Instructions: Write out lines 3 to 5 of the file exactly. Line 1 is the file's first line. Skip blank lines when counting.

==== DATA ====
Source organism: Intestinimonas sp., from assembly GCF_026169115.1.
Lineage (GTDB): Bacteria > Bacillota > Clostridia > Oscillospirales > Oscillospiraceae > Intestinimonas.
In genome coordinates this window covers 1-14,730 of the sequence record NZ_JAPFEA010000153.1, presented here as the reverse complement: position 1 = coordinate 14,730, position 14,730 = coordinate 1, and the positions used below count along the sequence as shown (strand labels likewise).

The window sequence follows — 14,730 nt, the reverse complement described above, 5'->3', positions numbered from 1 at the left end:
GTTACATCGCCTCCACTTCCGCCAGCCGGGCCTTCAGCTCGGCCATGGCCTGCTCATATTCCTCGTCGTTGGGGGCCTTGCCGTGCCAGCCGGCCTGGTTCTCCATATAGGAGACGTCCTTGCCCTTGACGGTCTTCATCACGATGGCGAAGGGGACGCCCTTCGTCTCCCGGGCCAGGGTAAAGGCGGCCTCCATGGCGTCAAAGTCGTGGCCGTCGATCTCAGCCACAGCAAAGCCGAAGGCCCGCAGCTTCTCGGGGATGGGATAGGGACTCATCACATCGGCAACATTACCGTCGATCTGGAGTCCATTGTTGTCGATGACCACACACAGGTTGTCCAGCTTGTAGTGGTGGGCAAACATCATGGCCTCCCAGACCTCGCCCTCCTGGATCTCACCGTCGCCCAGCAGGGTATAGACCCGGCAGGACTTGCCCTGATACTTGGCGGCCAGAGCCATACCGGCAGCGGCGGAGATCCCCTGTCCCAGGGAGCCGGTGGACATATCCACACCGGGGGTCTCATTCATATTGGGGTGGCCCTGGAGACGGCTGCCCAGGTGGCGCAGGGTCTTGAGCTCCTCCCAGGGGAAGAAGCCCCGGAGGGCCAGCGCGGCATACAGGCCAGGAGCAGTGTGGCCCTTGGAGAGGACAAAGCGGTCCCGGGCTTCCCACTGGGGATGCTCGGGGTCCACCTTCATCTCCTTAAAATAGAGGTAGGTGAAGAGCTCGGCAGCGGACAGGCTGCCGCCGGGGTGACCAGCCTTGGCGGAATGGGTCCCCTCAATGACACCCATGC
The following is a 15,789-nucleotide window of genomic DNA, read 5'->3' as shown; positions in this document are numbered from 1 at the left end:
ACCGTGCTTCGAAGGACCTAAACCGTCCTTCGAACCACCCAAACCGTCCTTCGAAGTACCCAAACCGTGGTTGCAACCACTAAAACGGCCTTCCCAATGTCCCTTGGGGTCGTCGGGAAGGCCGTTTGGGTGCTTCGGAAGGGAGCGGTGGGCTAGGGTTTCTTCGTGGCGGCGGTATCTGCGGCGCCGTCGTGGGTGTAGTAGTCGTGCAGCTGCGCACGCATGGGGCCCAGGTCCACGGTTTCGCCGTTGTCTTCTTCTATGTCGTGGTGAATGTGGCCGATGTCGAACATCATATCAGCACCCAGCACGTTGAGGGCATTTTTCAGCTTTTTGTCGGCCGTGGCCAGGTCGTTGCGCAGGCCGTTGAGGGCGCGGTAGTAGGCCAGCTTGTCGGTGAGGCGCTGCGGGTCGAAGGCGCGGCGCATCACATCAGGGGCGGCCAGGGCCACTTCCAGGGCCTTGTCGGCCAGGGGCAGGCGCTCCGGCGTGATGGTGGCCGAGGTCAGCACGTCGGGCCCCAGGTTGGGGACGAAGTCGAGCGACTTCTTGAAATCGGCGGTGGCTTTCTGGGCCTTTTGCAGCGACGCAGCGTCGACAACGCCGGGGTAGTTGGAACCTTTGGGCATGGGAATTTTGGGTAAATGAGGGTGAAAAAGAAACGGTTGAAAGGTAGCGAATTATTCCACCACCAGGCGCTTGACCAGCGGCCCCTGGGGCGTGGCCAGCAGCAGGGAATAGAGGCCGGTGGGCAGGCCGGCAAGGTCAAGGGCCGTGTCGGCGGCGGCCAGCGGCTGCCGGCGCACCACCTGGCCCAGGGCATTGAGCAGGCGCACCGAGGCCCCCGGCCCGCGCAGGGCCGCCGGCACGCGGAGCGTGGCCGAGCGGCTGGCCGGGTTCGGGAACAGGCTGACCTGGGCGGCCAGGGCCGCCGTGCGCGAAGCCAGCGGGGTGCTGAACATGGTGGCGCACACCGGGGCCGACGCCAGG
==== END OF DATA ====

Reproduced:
In genome coordinates this window covers 1-14,730 of the sequence record NZ_JAPFEA010000153.1, presented here as the reverse complement: position 1 = coordinate 14,730, position 14,730 = coordinate 1, and the positions used below count along the sequence as shown (strand labels likewise).

The window sequence follows — 14,730 nt, the reverse complement described above, 5'->3', positions numbered from 1 at the left end:
GTTACATCGCCTCCACTTCCGCCAGCCGGGCCTTCAGCTCGGCCATGGCCTGCTCATATTCCTCGTCGTTGGGGGCCTTGCCGTGCCAGCCGGCCTGGTTCTCCATATAGGAGACGTCCTTGCCCTTGACGGTCTTCATCACGATGGCGAAGGGGACGCCCTTCGTCTCCCGGGCCAGGGTAAAGGCGGCCTCCATGGCGTCAAAGTCGTGGCCGTCGATCTCAGCCACAGCAAAGCCGAAGGCCCGCAGCTTCTCGGGGATGGGATAGGGACTCATCACATCGGCAACATTACCGTCGATCTGGAGTCCATTGTTGTCGATGACCACACACAGGTTGTCCAGCTTGTAGTGGTGGGCAAACATCATGGCCTCCCAGACCTCGCCCTCCTGGATCTCACCGTCGCCCAGCAGGGTATAGACCCGGCAGGACTTGCCCTGATACTTGGCGGCCAGAGCCATACCGGCAGCGGCGGAGATCCCCTGTCCCAGGGAGCCGGTGGACATATCCACACCGGGGGTCTCATTCATATTGGGGTGGCCCTGGAGACGGCTGCCCAGGTGGCGCAGGGTCTTGAGCTCCTCCCAGGGGAAGAAGCCCCGGAGGGCCAGCGCGGCATACAGGCCAGGAGCAGTGTGGCCCTTGGAGAGGACAAAGCGGTCCCGGGCTTCCCACTGGGGATGCTCGGGGTCCACCTTCATCTCCTTAAAATAGAGGTAGGTGAAGAGCTCGGCAGCGGACAGGCTGCCGCCGGGGTGACCAGCCTTGGCGGAATGGGTCCCCTCAATGACACCCATGC